Chair — Thank you, Wayne. Trying to respond to Wayne’s question might help to wind down our proceedings—or, depending on answers, wind them up perhaps. Hazel, do you have a response?

Dr Hazel Bateman — I have a comment. Superannuation is very difficult and we are still learning. I have been dealing with it for 15 years and I am still learning. One of the committee’s benefits was that it built up a base of knowledge, but there is much unfinished business. If we go to a different structure, an entirely different group of people will have to begin again to build up all this knowledge. A number of things that we have just mentioned are for the future. It was alleged that we had not thought enough about the decumulation stage. I remember talking about that in 1991 when I first gave evidence to the committee. I mentioned that we needed to think about lifetime benefits. There is a complete public record of issues that we think will come up, and we have already talked about them. If we are to have a completely new body looking at these issues, all this history goes. With a new committee, we will have to present everything again. That is a concern I have.

Chair — The reinventing of the wheel, yes.

Dr Hazel Bateman — Last week I spoke to people who had been observing House of Reps hearings in Sydney. They spoke about certain things and I said, ‘A Senate committee reported on those 10 years ago.’ People coming to them now do not realise that there is a whole history of these issues having been examined previously.

Chair — That is probably the case in most areas. Bruce, you have had long experience of Senate committees. With Defence, for example, there must be revisits of issues that have been examined repeatedly—two, three or four times—at previous committee hearings.

Mr Bruce Childs — Politics is also about not wanting a corporate memory of mistakes that you have made.

Ms Sue West — Defence justice.

Dr Hazel Bateman — There was a benefit with this committee in that the people on it had a long corporate memory of matters that had been discussed many years ago.

Chair — Thank you, Hazel. Are there any responses to Wayne’s question?

Dr Diana Olsberg — We have a mandated system that is strongly controlled by legislative and regulatory controls. Because of the special nature of this mandated system, I do not think the industry can be responsible totally for the sort of feedback we are talking about.

Mr Brenton Holmes — A variation on the idea that war is too important to be left to the generals.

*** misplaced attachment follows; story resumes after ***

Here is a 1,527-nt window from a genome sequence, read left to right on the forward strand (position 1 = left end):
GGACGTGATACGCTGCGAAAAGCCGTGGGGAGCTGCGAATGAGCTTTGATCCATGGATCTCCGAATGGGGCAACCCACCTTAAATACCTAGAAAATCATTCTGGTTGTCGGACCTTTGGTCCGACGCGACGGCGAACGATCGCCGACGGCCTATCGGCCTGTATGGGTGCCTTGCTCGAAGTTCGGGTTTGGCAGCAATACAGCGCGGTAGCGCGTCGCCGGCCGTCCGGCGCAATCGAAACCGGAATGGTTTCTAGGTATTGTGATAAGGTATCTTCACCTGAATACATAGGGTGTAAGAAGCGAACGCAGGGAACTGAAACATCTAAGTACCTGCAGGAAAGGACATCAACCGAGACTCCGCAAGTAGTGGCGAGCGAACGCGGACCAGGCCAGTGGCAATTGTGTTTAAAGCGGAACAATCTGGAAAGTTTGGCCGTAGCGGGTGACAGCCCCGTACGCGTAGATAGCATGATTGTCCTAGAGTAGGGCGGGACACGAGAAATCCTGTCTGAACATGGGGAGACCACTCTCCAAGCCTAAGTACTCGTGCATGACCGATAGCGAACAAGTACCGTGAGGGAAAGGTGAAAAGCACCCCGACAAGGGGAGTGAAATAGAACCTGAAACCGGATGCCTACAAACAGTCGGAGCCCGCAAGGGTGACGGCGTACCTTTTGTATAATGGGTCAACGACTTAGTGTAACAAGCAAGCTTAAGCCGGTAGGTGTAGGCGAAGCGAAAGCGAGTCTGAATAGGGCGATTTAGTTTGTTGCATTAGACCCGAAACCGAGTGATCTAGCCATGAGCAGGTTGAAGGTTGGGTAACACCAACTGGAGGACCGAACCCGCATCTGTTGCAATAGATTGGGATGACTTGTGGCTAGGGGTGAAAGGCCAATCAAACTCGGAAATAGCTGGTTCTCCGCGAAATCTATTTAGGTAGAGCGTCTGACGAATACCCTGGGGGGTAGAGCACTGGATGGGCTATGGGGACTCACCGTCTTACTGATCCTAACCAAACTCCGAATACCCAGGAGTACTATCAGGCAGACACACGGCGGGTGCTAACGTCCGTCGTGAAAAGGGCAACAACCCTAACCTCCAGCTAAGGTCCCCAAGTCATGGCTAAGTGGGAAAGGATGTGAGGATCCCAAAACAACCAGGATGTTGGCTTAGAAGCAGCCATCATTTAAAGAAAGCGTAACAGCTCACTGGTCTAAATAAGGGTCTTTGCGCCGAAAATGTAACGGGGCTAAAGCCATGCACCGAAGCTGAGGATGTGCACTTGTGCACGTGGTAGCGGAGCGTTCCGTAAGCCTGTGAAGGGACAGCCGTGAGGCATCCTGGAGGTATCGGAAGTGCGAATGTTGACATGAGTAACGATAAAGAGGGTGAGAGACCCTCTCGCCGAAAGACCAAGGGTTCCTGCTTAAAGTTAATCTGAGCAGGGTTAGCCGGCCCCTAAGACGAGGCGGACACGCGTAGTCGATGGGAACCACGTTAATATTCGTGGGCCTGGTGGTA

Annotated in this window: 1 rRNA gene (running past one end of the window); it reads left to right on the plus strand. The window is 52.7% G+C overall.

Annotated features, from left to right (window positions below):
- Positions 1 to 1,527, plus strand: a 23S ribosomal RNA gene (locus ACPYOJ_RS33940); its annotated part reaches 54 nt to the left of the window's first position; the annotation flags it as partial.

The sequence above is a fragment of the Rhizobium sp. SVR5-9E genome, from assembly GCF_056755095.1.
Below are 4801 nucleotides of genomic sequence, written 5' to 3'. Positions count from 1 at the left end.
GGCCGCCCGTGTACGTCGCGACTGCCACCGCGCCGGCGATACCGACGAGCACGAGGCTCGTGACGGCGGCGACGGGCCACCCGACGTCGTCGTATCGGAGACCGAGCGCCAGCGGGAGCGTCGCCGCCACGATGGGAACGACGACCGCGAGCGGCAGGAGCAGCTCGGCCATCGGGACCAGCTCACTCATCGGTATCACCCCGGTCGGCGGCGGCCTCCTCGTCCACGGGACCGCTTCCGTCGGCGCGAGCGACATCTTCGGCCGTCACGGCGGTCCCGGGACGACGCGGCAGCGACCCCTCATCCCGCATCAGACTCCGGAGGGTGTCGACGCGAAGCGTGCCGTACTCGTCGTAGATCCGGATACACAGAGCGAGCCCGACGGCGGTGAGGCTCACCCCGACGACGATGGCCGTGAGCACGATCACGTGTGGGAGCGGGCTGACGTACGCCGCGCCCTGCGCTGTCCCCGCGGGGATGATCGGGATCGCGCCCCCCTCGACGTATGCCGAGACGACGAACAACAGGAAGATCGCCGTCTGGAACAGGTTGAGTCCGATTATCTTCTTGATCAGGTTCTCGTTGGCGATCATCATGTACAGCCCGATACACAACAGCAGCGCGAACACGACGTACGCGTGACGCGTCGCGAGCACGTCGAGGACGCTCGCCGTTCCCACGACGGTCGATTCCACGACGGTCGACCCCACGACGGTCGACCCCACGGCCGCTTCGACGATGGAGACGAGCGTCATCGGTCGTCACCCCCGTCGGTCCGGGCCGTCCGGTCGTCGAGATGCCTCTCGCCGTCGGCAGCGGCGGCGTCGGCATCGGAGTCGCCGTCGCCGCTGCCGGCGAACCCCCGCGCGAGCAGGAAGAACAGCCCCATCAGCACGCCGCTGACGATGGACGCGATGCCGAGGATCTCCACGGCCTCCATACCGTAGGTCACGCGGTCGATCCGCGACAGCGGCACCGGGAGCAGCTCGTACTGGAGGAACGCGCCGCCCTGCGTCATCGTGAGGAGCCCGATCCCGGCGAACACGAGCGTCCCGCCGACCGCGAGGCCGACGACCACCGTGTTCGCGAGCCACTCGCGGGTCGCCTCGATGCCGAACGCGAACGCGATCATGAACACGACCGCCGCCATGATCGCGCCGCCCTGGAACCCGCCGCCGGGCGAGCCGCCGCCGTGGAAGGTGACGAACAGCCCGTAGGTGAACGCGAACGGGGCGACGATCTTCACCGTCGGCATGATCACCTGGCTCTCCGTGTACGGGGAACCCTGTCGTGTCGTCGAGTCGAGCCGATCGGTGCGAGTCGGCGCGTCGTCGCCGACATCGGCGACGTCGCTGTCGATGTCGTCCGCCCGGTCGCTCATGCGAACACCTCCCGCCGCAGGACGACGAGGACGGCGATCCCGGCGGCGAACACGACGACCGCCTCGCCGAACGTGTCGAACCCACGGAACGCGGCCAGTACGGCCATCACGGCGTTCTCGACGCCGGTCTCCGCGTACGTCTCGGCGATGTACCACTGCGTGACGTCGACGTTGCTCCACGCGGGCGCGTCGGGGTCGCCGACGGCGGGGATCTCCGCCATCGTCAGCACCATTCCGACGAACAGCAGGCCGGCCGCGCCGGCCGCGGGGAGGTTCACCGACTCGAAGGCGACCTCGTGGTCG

Mr Richard Gilbert — You do not leave the fox in charge of the chook yard, as APRA would probably say.

Ms Sue West — Yes.

Chair — Are there any other responses to Wayne’s challenging invitation to identify the virtues within this building?

Dr Michaela Anderson — However, the committee itself must have another thing going for it. People appearing before it must have confidence that it will make a difference in some way and be more than just a good public record. I think towards the end committee members felt that the committee was being dismissed—‘Oh, there’s that committee again’—by their parliamentary colleagues. They would not want to go onto another committee that would not be valued by their peers and we would have to guard against that. It must have some clout.

Chair — Are you suggesting that it was getting a little tired, or was it a matter of window­dressing?

Dr Michaela Anderson — No. I think the outside impression was that towards the end it was not being as listened to as much as it had been in its earlier years and perhaps there was a sense of it being resented. We have no Treasury people here today.

Senator John Watson — On the other hand, Planning for retirement was used very heavily by the Productivity Commission, which was acknowledged in its report. It provided the initial basis on which it built its program.

Dr Michaela Anderson — I am talking only about some of the things that were heard. If you were to continue, you would have to make sure you had something that had strong support from a number of areas and not just from the people sitting here.

Chair — The Kerri-Anne factor.